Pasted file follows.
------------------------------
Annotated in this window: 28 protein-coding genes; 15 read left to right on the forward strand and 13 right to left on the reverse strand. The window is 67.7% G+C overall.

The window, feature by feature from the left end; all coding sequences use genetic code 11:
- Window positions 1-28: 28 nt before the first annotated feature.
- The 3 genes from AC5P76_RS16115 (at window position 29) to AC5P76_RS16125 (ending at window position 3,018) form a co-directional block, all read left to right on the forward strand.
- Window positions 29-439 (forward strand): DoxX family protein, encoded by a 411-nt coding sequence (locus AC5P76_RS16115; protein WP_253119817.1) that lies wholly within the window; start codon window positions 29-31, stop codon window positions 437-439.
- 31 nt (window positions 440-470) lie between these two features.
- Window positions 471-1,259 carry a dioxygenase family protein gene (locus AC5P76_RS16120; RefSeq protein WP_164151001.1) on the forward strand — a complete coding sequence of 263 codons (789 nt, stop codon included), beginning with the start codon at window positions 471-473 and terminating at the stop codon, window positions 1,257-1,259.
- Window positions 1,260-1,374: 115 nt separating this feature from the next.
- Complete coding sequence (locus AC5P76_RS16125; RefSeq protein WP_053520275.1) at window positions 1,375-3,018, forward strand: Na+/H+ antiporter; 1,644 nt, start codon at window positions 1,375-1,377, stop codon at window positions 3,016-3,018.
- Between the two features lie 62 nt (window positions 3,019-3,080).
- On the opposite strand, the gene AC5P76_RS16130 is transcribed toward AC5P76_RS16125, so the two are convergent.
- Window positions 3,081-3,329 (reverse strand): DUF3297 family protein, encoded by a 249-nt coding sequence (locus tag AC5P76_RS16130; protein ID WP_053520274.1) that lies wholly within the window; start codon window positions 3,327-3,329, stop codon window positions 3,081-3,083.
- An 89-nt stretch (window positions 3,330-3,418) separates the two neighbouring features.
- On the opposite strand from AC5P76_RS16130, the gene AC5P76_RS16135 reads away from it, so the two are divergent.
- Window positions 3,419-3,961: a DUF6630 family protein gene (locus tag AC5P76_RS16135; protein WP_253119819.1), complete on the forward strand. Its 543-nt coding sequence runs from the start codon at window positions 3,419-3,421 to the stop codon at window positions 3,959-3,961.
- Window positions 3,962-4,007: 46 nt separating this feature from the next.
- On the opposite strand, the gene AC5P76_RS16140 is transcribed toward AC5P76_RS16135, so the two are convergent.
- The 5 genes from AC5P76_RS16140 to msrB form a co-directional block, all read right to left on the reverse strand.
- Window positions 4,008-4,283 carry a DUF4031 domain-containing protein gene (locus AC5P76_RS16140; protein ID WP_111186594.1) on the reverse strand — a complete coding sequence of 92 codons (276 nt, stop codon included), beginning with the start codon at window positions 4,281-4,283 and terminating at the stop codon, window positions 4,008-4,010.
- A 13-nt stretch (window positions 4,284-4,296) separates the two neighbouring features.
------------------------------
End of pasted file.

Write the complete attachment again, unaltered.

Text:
Annotated in this window: 28 protein-coding genes; 15 read left to right on the forward strand and 13 right to left on the reverse strand. The window is 67.7% G+C overall.

The window, feature by feature from the left end; all coding sequences use genetic code 11:
- Window positions 1-28: 28 nt before the first annotated feature.
- The 3 genes from AC5P76_RS16115 (at window position 29) to AC5P76_RS16125 (ending at window position 3,018) form a co-directional block, all read left to right on the forward strand.
- Window positions 29-439 (forward strand): DoxX family protein, encoded by a 411-nt coding sequence (locus AC5P76_RS16115; protein WP_253119817.1) that lies wholly within the window; start codon window positions 29-31, stop codon window positions 437-439.
- 31 nt (window positions 440-470) lie between these two features.
- Window positions 471-1,259 carry a dioxygenase family protein gene (locus AC5P76_RS16120; RefSeq protein WP_164151001.1) on the forward strand — a complete coding sequence of 263 codons (789 nt, stop codon included), beginning with the start codon at window positions 471-473 and terminating at the stop codon, window positions 1,257-1,259.
- Window positions 1,260-1,374: 115 nt separating this feature from the next.
- Complete coding sequence (locus AC5P76_RS16125; RefSeq protein WP_053520275.1) at window positions 1,375-3,018, forward strand: Na+/H+ antiporter; 1,644 nt, start codon at window positions 1,375-1,377, stop codon at window positions 3,016-3,018.
- Between the two features lie 62 nt (window positions 3,019-3,080).
- On the opposite strand, the gene AC5P76_RS16130 is transcribed toward AC5P76_RS16125, so the two are convergent.
- Window positions 3,081-3,329 (reverse strand): DUF3297 family protein, encoded by a 249-nt coding sequence (locus tag AC5P76_RS16130; protein ID WP_053520274.1) that lies wholly within the window; start codon window positions 3,327-3,329, stop codon window positions 3,081-3,083.
- An 89-nt stretch (window positions 3,330-3,418) separates the two neighbouring features.
- On the opposite strand from AC5P76_RS16130, the gene AC5P76_RS16135 reads away from it, so the two are divergent.
- Window positions 3,419-3,961: a DUF6630 family protein gene (locus tag AC5P76_RS16135; protein WP_253119819.1), complete on the forward strand. Its 543-nt coding sequence runs from the start codon at window positions 3,419-3,421 to the stop codon at window positions 3,959-3,961.
- Window positions 3,962-4,007: 46 nt separating this feature from the next.
- On the opposite strand, the gene AC5P76_RS16140 is transcribed toward AC5P76_RS16135, so the two are convergent.
- The 5 genes from AC5P76_RS16140 to msrB form a co-directional block, all read right to left on the reverse strand.
- Window positions 4,008-4,283 carry a DUF4031 domain-containing protein gene (locus AC5P76_RS16140; protein ID WP_111186594.1) on the reverse strand — a complete coding sequence of 92 codons (276 nt, stop codon included), beginning with the start codon at window positions 4,281-4,283 and terminating at the stop codon, window positions 4,008-4,010.
- A 13-nt stretch (window positions 4,284-4,296) separates the two neighbouring features.